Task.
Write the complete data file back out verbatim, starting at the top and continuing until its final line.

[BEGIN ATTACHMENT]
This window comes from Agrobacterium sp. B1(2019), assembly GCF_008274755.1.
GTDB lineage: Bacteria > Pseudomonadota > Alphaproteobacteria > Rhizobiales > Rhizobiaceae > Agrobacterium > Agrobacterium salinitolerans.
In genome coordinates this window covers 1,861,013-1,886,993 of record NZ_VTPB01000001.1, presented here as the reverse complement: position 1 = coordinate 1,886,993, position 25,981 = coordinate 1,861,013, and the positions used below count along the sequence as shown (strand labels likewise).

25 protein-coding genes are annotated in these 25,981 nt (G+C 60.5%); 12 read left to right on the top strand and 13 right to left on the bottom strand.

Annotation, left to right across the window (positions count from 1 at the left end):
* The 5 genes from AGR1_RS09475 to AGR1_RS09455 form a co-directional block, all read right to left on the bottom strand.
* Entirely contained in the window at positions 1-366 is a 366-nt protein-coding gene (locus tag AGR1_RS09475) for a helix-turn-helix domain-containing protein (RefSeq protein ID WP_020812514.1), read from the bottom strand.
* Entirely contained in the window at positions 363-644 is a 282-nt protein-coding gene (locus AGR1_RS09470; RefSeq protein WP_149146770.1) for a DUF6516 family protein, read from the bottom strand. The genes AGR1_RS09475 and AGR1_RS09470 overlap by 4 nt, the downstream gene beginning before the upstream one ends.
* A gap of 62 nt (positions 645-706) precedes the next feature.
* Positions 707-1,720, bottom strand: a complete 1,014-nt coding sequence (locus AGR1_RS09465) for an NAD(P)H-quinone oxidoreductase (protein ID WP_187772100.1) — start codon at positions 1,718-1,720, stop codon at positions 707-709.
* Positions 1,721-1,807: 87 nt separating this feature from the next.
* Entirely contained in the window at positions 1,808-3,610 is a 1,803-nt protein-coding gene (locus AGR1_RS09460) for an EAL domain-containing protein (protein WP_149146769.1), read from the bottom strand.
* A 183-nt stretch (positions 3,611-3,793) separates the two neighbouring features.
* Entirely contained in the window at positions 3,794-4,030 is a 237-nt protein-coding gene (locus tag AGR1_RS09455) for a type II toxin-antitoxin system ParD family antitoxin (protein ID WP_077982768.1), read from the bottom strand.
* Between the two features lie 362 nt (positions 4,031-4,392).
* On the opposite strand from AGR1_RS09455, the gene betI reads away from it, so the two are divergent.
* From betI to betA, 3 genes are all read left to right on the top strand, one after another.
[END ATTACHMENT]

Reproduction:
This window comes from Agrobacterium sp. B1(2019), assembly GCF_008274755.1.
GTDB lineage: Bacteria > Pseudomonadota > Alphaproteobacteria > Rhizobiales > Rhizobiaceae > Agrobacterium > Agrobacterium salinitolerans.
In genome coordinates this window covers 1,861,013-1,886,993 of record NZ_VTPB01000001.1, presented here as the reverse complement: position 1 = coordinate 1,886,993, position 25,981 = coordinate 1,861,013, and the positions used below count along the sequence as shown (strand labels likewise).

25 protein-coding genes are annotated in these 25,981 nt (G+C 60.5%); 12 read left to right on the top strand and 13 right to left on the bottom strand.

Annotation, left to right across the window (positions count from 1 at the left end):
* The 5 genes from AGR1_RS09475 to AGR1_RS09455 form a co-directional block, all read right to left on the bottom strand.
* Entirely contained in the window at positions 1-366 is a 366-nt protein-coding gene (locus tag AGR1_RS09475) for a helix-turn-helix domain-containing protein (RefSeq protein ID WP_020812514.1), read from the bottom strand.
* Entirely contained in the window at positions 363-644 is a 282-nt protein-coding gene (locus AGR1_RS09470; RefSeq protein WP_149146770.1) for a DUF6516 family protein, read from the bottom strand. The genes AGR1_RS09475 and AGR1_RS09470 overlap by 4 nt, the downstream gene beginning before the upstream one ends.
* A gap of 62 nt (positions 645-706) precedes the next feature.
* Positions 707-1,720, bottom strand: a complete 1,014-nt coding sequence (locus AGR1_RS09465) for an NAD(P)H-quinone oxidoreductase (protein ID WP_187772100.1) — start codon at positions 1,718-1,720, stop codon at positions 707-709.
* Positions 1,721-1,807: 87 nt separating this feature from the next.
* Entirely contained in the window at positions 1,808-3,610 is a 1,803-nt protein-coding gene (locus AGR1_RS09460) for an EAL domain-containing protein (protein WP_149146769.1), read from the bottom strand.
* A 183-nt stretch (positions 3,611-3,793) separates the two neighbouring features.
* Entirely contained in the window at positions 3,794-4,030 is a 237-nt protein-coding gene (locus tag AGR1_RS09455) for a type II toxin-antitoxin system ParD family antitoxin (protein ID WP_077982768.1), read from the bottom strand.
* Between the two features lie 362 nt (positions 4,031-4,392).
* On the opposite strand from AGR1_RS09455, the gene betI reads away from it, so the two are divergent.
* From betI to betA, 3 genes are all read left to right on the top strand, one after another.